Air Conditioner Repair Checklist
1. AC Won’t Turn On
There can be a couple of causes why your air conditioning system won’t start: an overloaded circuit breaker, incorrect thermostat settings, a switched off switch or an overfull condensate drain pan.
Overloaded Circuit Breaker
Your AC won’t run when you have a tripped breaker.
To see if one has blown, locate your house’s main electrical panel. You can locate this silver device on the wall in the basement, garage or closet.
- Ensure your hands and feet are dry before you touch the panel or breakers.
- Locate the breaker labeled “AC” and confirm it’s in the “on” location. If it’s tripped, the breaker will be in the middle or “off” position.
- Quickly move the lever back to the “on” spot. If it instantaneously triggers again, leave it alone and get in touch with us at 239-244-3439. A breaker that keeps flipping might mean your home has an electrical problem.
Wrong Thermostat Settings
If your thermostat isn’t giving a sign to your AC to start, it won’t turn on.
The first part is making sure it’s set to “cool” and not “heat.” Otherwise your air conditioning will probably not switch on. Or you may get heated air moving from vents being the heater is on instead.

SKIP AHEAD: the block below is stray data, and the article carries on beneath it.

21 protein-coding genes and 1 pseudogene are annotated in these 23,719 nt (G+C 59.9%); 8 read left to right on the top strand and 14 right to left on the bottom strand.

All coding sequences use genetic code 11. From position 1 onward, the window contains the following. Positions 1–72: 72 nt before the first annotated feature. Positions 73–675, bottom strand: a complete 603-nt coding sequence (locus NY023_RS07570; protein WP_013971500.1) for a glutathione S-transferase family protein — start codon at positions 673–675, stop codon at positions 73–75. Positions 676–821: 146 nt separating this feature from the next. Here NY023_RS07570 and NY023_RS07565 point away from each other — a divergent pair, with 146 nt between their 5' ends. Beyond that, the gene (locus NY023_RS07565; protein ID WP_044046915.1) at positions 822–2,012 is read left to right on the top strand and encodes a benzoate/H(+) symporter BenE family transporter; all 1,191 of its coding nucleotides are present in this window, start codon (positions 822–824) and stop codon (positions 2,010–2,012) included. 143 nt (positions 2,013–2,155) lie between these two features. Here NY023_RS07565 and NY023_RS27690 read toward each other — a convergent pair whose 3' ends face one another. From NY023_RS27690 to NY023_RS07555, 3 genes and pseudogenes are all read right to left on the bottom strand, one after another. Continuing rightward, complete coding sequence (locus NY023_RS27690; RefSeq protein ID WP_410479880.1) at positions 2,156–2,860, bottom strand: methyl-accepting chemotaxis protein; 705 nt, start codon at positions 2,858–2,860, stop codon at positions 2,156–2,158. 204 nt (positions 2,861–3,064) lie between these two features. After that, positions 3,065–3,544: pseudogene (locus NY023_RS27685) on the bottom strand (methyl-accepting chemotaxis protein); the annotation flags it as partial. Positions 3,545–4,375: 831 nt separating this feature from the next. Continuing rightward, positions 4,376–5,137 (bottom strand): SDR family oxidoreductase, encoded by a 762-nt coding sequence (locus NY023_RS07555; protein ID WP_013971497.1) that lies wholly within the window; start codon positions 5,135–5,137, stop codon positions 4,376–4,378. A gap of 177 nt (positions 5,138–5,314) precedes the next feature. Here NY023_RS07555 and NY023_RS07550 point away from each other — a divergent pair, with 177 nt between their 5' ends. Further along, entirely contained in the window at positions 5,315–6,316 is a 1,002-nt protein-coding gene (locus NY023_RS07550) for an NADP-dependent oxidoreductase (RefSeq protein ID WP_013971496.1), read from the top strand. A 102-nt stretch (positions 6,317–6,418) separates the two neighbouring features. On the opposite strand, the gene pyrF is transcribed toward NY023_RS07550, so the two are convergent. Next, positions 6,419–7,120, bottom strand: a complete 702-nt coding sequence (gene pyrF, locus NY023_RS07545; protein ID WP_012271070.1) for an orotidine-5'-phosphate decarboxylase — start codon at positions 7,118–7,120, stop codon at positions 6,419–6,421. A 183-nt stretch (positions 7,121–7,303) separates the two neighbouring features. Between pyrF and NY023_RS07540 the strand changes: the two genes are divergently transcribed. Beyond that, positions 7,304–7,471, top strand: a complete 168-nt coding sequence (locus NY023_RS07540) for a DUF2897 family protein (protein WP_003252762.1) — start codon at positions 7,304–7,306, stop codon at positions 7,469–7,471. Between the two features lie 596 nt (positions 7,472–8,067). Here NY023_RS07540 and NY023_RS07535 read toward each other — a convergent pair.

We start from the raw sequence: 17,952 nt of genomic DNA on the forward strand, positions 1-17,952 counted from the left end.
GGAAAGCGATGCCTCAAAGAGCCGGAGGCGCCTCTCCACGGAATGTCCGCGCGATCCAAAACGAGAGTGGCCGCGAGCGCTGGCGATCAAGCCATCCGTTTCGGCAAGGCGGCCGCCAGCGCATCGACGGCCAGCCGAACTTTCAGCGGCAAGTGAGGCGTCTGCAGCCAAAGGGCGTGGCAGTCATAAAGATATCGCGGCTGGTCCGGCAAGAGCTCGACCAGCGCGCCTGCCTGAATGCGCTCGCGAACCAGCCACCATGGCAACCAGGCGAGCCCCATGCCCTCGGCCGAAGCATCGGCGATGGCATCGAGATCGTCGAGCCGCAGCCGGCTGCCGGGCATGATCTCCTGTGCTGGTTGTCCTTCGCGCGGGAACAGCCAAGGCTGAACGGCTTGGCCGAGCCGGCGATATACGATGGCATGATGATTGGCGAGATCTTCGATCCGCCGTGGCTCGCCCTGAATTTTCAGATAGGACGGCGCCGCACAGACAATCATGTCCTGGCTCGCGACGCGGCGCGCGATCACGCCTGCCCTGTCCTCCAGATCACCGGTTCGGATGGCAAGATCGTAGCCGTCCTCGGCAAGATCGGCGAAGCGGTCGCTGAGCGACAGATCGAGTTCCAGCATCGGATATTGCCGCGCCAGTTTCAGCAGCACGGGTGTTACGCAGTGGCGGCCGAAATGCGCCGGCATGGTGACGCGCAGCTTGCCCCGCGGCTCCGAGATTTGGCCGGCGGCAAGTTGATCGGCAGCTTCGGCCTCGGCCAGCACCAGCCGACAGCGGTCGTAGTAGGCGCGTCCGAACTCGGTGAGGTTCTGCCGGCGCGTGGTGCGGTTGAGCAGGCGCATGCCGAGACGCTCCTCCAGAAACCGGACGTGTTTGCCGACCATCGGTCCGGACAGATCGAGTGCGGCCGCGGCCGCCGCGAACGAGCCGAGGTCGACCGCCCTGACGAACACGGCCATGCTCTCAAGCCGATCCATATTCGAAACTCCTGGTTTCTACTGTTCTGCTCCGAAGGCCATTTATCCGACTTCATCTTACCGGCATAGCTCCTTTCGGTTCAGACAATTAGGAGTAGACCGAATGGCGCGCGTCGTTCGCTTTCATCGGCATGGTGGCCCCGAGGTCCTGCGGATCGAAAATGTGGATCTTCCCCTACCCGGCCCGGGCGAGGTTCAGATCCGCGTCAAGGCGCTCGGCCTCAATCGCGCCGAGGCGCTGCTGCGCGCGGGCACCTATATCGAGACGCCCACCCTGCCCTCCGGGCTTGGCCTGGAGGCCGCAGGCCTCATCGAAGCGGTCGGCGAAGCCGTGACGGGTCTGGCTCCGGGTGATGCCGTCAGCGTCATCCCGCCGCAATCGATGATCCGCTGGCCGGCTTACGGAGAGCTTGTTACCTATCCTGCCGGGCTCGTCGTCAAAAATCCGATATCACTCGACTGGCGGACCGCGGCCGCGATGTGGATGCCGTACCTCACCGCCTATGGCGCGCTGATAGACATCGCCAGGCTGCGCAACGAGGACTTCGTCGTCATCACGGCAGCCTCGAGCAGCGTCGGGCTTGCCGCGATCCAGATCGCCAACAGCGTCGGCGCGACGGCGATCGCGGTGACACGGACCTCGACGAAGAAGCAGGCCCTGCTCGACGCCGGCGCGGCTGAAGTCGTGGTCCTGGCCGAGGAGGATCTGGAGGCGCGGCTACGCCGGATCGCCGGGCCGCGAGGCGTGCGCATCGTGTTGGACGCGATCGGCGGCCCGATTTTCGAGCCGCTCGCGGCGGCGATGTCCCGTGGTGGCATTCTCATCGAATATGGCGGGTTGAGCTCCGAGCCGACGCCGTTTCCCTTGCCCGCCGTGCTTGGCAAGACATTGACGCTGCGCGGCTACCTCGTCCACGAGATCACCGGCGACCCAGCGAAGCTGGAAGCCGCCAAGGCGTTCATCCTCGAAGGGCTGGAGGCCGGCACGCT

If you’re using a traditional thermostat:
- Put in new batteries if the readout is clear. If the readout is presenting garbled numbers, get a new thermostat.
- Make sure the correct program is displaying. If you can’t update it, override it by lowering the temperature and pressing the “hold” button. This will force your AC to work if scheduling is not right.
- Try setting the thermostat 5 degrees below the house’s temperature. Your AC won’t start if the thermostat is set the same as the room’s temperature.
Once your thermostat is set accurately, you should begin getting cold air fast.
If you’re using a smart thermostat, such as one produced by Nest, Ecobee, Lux, Honeywell or Bosch, check the manufacturer’s website for troubleshooting. If it still won’t work, call us at 239-244-3439 for support.
Your cooling equipment usually has a shut-down lever near its condenser. This lever is generally in a metal box hung on your residence. If your unit has recently been tuned up, the lever may have accidentally been placed in the “off” setting.
Overflowing Condensate Drain Pan
Condensate drain pans hold the extra condensation your air conditioner takes out of the air. This pan can be situated either under or inside your furnace or air handler.
When there’s a blockage or blocked drain, water can build up and trigger a safety control to switch off your unit.
If your pan includes a PVC pipe or drain, you can drain the additional liquid with a special pan-cleaning capsule. You can purchase these tabs at a home improvement or hardware retailer.
If your pan includes a pump, find the float switch. If the mechanism is “up” and there’s moisture in the pan, you might have to get a new pump. Call us at 239-244-3439 for help.
2. AC Blows Warm Air
If your AC is running but not cooling, its airflow might be blocked. Or it may not have sufficient refrigerant.